State of the Art: Robotic Bronchoscopy
Increased detection of lung nodules has led to trying to improve technologies for localization and/or tissue acquisition. Previous bronchoscopic techniques have limitations that have led to further advancements in technology. Robotic bronchoscopy has emerged as new technology for the localization, diagnosis, and potential treatment of lung nodules. The robotic bronchoscopic platform was developed to improve peripheral reach of lung nodules, provide direct continuous visualization of the periphery, and offer more precise control of the instrumentation. We review the progression of bronchoscopy, evolution to the robotic platform and its early outcomes, with considerations for future advancements.
Current Novel Advances in Bronchoscopy
Screening for lung cancer has changed substantially in the past decade since The National Lung Screening Trial. The resultant increased discovery of incidental pulmonary nodules has led to a growth in the number of lesions requiring tissue diagnosis. Bronchoscopy is one main modality used to sample lesions, but peripheral lesions remain challenging for bronchoscopic biopsy. Alternatives have included transthoracic biopsy or operative biopsy, which are more invasive and have a higher morbidity than bronchoscopy. In hopes of developing less invasive diagnostic techniques, technologies have come to assist the bronchoscopist in reaching the outer edges of the lung. Navigational bronchoscopy is able to virtually map the lung and direct the biopsy needle where the scope cannot reach. Robotic bronchoscopy platforms have been developed to provide stability and smaller optics to drive deeper into the bronchial tree. While these new systems have not yet proven better outcomes, they may reduce the need for invasive procedures and be valuable armamentarium in diagnosing and treating lung nodules, especially in the periphery.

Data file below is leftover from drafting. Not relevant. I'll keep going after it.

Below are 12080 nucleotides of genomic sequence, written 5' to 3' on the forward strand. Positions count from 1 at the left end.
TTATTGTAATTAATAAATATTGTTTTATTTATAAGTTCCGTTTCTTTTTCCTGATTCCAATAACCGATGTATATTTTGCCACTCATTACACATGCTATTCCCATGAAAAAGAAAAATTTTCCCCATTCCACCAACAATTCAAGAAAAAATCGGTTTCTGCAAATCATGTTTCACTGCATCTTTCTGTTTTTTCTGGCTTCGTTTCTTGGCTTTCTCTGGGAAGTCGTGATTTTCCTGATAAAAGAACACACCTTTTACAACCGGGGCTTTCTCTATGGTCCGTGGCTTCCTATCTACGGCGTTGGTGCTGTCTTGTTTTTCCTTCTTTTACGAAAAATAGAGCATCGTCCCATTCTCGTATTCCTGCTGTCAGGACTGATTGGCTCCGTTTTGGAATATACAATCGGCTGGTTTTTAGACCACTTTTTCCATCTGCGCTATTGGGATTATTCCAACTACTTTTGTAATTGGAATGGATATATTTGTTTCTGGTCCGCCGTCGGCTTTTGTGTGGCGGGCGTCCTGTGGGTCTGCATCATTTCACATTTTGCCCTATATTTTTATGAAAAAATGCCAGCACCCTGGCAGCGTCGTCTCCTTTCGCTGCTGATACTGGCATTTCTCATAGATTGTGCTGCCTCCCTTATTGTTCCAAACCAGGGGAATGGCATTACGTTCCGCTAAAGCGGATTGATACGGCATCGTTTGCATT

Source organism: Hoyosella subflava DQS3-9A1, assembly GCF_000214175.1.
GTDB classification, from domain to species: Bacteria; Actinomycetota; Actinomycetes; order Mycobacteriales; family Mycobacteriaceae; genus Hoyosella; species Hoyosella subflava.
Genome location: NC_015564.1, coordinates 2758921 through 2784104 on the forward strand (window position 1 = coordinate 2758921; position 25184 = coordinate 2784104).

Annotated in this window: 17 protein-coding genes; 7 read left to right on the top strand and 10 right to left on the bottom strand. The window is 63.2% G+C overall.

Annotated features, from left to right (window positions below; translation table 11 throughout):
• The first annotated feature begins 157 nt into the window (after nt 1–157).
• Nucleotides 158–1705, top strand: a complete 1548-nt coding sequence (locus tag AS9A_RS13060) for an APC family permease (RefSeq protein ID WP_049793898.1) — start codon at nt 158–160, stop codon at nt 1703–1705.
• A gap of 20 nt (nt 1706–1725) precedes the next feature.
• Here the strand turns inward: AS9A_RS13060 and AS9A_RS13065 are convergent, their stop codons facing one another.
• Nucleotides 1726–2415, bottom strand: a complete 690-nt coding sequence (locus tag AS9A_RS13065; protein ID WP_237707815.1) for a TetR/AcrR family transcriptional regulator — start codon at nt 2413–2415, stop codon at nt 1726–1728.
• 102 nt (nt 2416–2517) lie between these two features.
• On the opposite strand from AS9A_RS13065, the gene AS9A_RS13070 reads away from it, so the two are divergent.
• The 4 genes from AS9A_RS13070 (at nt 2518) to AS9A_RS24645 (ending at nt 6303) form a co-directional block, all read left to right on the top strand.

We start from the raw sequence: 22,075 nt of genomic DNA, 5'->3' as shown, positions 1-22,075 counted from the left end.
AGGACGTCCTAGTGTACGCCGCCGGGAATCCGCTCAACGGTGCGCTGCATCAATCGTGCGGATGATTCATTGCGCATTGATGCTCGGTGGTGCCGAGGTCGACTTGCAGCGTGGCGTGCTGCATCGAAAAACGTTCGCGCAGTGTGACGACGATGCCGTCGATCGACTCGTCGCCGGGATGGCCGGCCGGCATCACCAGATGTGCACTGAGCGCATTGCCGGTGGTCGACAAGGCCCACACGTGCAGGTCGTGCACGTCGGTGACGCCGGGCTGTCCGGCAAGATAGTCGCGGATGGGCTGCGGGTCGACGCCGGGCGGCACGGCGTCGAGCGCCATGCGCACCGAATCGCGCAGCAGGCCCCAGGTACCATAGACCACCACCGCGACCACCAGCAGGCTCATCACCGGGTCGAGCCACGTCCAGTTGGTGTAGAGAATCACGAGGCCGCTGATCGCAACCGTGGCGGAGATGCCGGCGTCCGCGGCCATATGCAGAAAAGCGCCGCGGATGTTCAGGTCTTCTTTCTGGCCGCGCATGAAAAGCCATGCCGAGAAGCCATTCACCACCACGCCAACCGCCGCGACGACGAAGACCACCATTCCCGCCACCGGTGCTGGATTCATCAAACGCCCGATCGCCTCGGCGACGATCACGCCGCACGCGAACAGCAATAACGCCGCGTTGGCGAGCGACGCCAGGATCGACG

Technique, Outcomes with Navigational Bronchoscopy Using Indocyanine Green for Robotic Segmentectomy
BACKGROUND:Our objectives are to present our outcomes of robotic segmentectomy and our preferred technique for nodule localization using indocyanine green both bronchoscopically and intravenously. METHODS:This is a retrospective review of a consecutive series of patients scheduled for robotic segmentectomy from a single surgeon's prospectively collected database. RESULTS:Between January 2010 and October 2018, there were 245 consecutive patients who underwent planned robotic segmentectomy by one surgeon, of which 93 (38%) received indocyanine green via electromagnetic navigational bronchoscopy and all 245 received intravenous indocyanine green. Median time for navigational bronchoscopy was 9 minutes. Navigational bronchoscopy with indocyanine green correctly identified the lesion in 80 cases (86%). Our preferred technique is: 0.5 mL of 25 mg of indocyanine green diluted in 10 mL of saline given bronchoscopically, followed by a 0.5 mL saline flush, staying at least 4 mm from the pleural surface. The remaining 9.5 mL of indocyanine green is administered intravenously after pulmonary artery ligation. An R0 resection was achieved in all 245 patients, a median of 17 lymph nodes were resected, and the average length of stay was 3.1 days (range 1-21 days). Major morbidity occurred in 3 patients and there were no 30 or 90-day mortalities. CONCLUSIONS:Robotic segmentectomy is safe with excellent early clinical outcomes. In our series, electromagnetic navigational bronchoscopy and indocyanine green localization is efficient and effective at identifying the target lesion. Intravenous indocyanine green delineates the intersegmental plane.